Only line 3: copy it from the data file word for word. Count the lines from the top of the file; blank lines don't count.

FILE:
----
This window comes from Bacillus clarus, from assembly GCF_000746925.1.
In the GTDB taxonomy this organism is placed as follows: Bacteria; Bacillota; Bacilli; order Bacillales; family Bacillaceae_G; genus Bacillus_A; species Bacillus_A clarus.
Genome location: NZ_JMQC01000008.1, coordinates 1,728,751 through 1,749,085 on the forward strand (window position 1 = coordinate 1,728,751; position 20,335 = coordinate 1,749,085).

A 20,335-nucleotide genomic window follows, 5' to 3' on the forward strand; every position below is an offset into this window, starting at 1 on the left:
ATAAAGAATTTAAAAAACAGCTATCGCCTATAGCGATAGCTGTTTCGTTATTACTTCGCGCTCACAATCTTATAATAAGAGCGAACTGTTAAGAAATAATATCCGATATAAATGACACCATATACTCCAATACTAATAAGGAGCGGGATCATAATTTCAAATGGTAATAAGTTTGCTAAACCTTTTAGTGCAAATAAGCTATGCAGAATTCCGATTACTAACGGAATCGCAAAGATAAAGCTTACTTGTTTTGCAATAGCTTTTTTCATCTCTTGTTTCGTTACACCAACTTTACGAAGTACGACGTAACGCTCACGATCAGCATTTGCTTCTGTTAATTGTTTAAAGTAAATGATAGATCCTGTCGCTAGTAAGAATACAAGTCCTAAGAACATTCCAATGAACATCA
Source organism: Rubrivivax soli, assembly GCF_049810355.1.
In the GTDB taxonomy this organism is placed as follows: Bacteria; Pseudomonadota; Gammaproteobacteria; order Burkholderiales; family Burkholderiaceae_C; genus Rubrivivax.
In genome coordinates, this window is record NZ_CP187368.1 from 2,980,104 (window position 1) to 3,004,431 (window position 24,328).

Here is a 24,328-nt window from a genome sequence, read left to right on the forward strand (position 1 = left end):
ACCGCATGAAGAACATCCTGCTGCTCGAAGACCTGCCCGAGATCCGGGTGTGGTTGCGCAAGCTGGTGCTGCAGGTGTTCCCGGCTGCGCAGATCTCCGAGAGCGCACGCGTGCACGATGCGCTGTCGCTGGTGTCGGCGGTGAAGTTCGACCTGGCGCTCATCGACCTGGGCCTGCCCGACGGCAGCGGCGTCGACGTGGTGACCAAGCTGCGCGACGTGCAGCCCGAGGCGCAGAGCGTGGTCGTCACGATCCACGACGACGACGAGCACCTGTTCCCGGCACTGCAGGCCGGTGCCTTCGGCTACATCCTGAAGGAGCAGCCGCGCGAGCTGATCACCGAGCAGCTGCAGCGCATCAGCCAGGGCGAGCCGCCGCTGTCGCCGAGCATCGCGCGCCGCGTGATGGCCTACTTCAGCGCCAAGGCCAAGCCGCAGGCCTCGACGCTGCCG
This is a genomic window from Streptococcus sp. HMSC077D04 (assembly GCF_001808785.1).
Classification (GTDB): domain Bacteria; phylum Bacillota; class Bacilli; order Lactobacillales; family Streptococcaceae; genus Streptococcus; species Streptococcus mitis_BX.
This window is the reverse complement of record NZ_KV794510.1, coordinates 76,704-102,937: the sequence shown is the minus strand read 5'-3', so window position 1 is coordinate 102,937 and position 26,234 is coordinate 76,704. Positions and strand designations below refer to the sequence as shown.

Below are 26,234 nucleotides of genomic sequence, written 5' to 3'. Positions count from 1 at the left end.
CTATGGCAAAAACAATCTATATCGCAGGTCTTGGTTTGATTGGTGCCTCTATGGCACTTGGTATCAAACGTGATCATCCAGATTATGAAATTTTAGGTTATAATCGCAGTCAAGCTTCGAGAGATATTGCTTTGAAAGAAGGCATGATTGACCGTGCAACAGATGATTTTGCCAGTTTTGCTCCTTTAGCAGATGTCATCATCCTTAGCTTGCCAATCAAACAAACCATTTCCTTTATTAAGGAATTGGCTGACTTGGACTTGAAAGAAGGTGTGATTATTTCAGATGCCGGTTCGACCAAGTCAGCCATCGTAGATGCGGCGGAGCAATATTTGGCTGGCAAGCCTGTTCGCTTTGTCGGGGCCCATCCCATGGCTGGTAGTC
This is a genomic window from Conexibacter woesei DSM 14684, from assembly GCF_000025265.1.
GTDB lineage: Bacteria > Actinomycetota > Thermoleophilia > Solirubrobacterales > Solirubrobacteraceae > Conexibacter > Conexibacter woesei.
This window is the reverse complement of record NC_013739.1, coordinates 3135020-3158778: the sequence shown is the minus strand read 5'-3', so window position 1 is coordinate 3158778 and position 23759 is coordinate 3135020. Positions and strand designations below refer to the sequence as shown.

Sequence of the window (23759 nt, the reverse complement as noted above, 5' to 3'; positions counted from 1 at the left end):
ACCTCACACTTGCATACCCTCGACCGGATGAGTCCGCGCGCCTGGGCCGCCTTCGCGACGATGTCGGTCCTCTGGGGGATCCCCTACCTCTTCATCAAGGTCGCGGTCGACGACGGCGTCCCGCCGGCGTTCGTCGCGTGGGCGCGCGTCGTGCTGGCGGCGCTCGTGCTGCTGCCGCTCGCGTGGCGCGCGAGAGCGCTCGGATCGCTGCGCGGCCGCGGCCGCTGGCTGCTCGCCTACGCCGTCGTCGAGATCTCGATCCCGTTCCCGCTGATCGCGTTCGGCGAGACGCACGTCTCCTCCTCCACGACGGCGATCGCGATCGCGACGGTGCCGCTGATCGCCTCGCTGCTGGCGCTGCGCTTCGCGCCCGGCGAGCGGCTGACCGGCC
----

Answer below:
Genome location: NZ_JMQC01000008.1, coordinates 1,728,751 through 1,749,085 on the forward strand (window position 1 = coordinate 1,728,751; position 20,335 = coordinate 1,749,085).